I came across a nice sized burl in a tree that had come down. Unfortunately, there was a chain sticking out of it. But I didn’t want to pass up the burl. I figured, “No problem. I’ll just unscrew the anchor and still get a nice sized bowl.” While attempting this I broke anchor (or what I thought was the anchor) at the wood’s surface.
So I mounted the piece on my lathe anyway and started to turn. My intent was to carefully remove enough wood around the metal so that I could get a purchase on it and twist it out. I was fairly successful at removing the wood. However I quickly discovered that the “anchor” ran deeper than I thought. I took the wood off the lathe and started at it with a chisel.
After about a half hour of work, my growing suspicion proved correct – the “anchor” was actually part of the chain, which extended into the wood about 3”, and formed a loop arond the center. Someone must have put the chain on this part of the tree when it was less than 6” in diameter, and forgot about it. I’m guessing that the growth of the tree around the chain gave rise to the burl. I did manage to save some of the wood and I hope to post a turning.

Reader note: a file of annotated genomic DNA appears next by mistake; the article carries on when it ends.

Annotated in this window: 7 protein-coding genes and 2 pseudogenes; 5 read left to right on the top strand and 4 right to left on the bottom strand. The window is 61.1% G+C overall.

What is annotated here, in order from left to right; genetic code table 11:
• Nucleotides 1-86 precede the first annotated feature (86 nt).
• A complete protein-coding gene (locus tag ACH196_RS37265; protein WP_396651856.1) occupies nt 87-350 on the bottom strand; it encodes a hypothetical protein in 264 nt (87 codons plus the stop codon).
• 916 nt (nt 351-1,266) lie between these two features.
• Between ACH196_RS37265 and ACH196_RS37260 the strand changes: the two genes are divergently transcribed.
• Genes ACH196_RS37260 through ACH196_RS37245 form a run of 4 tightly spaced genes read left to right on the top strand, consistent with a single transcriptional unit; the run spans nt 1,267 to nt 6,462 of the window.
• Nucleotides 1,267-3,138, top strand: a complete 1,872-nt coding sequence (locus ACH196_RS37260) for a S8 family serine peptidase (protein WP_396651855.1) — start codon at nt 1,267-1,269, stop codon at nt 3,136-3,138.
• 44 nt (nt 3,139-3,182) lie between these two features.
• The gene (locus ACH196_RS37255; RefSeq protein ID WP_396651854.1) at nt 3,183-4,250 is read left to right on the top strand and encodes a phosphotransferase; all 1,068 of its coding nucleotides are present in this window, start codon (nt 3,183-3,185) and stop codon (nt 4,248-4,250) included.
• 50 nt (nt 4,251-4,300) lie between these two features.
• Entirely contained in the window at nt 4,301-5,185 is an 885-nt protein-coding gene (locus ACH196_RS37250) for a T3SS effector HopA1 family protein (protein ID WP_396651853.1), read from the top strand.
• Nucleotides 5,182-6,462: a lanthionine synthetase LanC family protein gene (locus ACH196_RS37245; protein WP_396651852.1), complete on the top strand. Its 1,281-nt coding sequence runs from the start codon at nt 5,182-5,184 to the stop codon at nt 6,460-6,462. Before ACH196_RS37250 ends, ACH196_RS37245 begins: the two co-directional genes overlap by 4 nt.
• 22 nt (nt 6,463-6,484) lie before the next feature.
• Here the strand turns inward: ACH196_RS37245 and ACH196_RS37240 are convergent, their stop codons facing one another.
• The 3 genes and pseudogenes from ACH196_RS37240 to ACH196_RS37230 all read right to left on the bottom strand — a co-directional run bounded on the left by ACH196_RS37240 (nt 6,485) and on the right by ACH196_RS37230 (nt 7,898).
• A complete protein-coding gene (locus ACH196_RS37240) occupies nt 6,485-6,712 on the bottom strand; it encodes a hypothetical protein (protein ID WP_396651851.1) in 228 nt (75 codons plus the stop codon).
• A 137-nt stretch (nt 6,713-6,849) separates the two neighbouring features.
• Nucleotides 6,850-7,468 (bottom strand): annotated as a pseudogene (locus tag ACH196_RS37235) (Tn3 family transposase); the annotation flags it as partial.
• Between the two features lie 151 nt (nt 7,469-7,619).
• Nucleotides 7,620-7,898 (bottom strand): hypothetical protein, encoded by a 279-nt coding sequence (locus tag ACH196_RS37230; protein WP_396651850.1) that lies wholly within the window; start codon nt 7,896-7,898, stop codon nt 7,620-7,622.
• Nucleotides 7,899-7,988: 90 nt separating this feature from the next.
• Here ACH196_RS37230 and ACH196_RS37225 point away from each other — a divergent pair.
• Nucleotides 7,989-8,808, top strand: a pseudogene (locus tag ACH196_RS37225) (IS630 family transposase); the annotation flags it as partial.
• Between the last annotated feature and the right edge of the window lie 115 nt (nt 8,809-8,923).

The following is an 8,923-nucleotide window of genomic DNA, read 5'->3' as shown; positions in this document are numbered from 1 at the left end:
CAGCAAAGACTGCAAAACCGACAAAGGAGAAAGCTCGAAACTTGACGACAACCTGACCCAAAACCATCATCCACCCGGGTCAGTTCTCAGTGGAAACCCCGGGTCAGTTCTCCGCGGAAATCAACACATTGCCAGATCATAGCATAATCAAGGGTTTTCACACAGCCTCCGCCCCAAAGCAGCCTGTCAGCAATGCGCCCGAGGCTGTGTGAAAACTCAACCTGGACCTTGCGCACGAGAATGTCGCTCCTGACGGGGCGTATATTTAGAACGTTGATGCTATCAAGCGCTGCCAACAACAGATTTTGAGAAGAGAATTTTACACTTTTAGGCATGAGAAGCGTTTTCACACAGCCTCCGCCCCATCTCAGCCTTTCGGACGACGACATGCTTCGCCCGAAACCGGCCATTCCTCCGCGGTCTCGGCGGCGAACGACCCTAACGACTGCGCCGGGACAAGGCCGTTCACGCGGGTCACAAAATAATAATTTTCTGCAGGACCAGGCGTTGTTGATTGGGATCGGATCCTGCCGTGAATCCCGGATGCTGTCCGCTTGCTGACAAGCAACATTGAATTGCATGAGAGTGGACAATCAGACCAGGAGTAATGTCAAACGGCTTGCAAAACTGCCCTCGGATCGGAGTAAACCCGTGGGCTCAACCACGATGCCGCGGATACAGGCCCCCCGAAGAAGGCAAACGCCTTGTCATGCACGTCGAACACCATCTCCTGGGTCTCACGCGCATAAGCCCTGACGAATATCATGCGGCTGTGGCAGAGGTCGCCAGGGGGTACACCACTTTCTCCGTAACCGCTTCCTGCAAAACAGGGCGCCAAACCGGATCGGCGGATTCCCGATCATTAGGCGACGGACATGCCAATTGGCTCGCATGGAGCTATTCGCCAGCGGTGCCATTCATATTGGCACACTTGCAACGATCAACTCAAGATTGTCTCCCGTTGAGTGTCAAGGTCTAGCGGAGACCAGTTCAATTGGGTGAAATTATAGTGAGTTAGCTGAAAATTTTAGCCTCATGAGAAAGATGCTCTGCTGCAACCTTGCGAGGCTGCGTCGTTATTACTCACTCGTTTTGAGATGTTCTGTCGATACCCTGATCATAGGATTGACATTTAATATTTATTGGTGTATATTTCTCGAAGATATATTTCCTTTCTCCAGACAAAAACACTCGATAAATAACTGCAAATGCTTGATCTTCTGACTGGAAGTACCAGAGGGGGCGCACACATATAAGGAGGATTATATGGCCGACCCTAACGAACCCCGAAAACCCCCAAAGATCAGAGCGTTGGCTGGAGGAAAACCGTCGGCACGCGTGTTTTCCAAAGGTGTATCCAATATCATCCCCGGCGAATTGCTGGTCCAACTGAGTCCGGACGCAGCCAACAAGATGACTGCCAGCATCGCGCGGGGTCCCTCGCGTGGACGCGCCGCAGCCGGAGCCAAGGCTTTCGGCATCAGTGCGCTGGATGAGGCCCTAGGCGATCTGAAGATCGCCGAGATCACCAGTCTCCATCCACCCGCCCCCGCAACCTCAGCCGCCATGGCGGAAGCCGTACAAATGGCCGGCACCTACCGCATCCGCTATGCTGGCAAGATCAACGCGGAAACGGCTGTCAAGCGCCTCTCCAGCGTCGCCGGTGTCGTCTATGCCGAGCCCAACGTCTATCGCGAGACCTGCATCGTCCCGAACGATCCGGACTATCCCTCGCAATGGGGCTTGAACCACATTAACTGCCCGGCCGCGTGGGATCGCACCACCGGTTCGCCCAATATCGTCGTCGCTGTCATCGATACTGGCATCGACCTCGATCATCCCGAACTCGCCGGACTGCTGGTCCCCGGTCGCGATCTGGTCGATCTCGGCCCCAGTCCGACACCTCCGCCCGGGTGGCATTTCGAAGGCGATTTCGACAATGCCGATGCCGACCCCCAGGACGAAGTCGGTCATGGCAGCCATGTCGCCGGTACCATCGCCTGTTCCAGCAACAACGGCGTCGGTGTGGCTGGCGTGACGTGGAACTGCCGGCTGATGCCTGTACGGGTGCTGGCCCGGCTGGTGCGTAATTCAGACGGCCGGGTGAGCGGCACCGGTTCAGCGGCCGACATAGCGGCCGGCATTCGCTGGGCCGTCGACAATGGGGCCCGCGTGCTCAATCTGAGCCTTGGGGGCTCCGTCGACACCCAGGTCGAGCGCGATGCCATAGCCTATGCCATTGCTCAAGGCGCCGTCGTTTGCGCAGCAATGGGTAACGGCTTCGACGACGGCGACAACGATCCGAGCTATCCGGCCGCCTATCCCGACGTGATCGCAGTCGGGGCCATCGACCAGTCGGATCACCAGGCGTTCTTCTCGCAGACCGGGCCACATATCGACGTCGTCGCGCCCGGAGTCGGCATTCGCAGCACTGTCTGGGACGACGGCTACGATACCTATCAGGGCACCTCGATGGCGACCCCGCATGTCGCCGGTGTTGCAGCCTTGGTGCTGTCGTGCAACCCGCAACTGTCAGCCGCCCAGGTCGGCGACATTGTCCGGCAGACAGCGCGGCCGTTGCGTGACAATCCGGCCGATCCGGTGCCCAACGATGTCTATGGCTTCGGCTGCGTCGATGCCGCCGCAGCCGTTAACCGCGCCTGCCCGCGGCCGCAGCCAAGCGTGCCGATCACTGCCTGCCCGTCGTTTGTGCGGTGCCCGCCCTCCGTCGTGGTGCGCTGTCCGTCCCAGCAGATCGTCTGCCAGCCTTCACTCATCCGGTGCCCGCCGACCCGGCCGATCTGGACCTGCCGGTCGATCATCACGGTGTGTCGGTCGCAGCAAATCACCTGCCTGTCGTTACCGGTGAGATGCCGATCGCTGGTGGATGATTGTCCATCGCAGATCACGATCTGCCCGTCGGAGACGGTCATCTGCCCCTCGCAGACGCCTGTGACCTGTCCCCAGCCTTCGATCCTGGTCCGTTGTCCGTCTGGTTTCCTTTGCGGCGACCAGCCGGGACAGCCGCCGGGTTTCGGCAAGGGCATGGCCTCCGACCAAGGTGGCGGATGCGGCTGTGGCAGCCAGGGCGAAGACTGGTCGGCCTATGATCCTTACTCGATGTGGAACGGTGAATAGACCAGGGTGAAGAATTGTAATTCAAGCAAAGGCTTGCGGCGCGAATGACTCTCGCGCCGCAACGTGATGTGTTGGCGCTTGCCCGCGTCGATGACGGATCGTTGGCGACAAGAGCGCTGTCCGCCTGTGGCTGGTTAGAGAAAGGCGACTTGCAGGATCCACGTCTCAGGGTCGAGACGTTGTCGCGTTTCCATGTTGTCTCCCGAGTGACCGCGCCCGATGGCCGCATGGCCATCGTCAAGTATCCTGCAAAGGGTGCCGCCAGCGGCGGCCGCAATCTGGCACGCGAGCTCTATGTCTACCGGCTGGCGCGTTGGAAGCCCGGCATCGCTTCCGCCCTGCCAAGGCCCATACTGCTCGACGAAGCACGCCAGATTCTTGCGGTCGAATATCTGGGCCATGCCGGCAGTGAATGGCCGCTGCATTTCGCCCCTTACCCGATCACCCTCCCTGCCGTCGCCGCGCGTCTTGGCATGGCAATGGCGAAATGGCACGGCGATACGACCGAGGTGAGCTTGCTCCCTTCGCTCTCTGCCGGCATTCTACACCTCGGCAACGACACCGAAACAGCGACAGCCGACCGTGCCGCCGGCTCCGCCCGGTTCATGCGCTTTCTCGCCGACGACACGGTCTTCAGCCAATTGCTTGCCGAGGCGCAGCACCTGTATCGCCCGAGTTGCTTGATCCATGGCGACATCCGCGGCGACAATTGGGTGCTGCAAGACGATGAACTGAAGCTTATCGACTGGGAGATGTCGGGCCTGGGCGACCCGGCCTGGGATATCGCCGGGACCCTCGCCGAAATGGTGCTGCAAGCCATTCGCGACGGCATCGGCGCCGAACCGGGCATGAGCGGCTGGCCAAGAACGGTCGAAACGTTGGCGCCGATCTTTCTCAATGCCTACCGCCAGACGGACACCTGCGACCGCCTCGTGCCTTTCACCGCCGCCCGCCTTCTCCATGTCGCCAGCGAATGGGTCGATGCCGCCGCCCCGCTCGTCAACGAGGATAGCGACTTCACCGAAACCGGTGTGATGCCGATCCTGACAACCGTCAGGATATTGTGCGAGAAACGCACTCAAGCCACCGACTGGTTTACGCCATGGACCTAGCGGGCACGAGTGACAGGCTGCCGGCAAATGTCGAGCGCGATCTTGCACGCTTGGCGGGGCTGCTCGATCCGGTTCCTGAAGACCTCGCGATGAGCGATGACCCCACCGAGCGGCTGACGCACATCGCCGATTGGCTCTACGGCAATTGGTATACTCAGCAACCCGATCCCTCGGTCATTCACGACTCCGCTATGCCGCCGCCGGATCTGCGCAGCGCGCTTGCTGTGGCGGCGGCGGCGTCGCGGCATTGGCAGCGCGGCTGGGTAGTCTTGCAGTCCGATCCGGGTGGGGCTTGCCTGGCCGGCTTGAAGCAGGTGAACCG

Pic shows where I dug in to the wood (starting from the bottom of the pic, and moving left)
Pic shows cross section, where two severed ends of the embeded chain (dark grey marks, left & right) are exposed.
And as a bonus I was able to recover some antique chain parts!
So be forewarned: If you ever see a chain sticking out of a burl…
-- Andrew, Orange County, CA - www.TransitionTurning.com